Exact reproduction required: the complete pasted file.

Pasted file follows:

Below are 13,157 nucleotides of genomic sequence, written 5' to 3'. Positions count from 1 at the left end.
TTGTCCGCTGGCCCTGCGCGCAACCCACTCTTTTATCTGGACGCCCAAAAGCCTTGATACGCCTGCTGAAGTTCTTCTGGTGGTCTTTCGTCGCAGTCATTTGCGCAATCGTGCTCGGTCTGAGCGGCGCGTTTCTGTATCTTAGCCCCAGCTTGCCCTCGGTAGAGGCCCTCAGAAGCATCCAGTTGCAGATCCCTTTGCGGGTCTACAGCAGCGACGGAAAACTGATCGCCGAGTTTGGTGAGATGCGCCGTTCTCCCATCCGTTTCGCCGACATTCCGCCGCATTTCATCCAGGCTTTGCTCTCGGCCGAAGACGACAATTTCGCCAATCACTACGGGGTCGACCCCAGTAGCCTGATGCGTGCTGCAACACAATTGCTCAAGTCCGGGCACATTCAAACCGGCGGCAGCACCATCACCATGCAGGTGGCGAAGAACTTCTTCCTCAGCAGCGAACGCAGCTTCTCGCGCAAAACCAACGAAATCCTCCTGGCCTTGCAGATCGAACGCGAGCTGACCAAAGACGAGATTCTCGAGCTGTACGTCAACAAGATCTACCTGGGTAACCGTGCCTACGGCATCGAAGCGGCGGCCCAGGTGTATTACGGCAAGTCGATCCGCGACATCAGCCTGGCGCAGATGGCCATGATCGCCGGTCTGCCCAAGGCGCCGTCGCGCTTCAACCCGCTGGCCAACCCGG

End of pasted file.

Below are 13,157 nucleotides of genomic sequence, written 5' to 3'. Positions count from 1 at the left end.
TTGTCCGCTGGCCCTGCGCGCAACCCACTCTTTTATCTGGACGCCCAAAAGCCTTGATACGCCTGCTGAAGTTCTTCTGGTGGTCTTTCGTCGCAGTCATTTGCGCAATCGTGCTCGGTCTGAGCGGCGCGTTTCTGTATCTTAGCCCCAGCTTGCCCTCGGTAGAGGCCCTCAGAAGCATCCAGTTGCAGATCCCTTTGCGGGTCTACAGCAGCGACGGAAAACTGATCGCCGAGTTTGGTGAGATGCGCCGTTCTCCCATCCGTTTCGCCGACATTCCGCCGCATTTCATCCAGGCTTTGCTCTCGGCCGAAGACGACAATTTCGCCAATCACTACGGGGTCGACCCCAGTAGCCTGATGCGTGCTGCAACACAATTGCTCAAGTCCGGGCACATTCAAACCGGCGGCAGCACCATCACCATGCAGGTGGCGAAGAACTTCTTCCTCAGCAGCGAACGCAGCTTCTCGCGCAAAACCAACGAAATCCTCCTGGCCTTGCAGATCGAACGCGAGCTGACCAAAGACGAGATTCTCGAGCTGTACGTCAACAAGATCTACCTGGGTAACCGTGCCTACGGCATCGAAGCGGCGGCCCAGGTGTATTACGGCAAGTCGATCCGCGACATCAGCCTGGCGCAGATGGCCATGATCGCCGGTCTGCCCAAGGCGCCGTCGCGCTTCAACCCGCTGGCCAACCCGG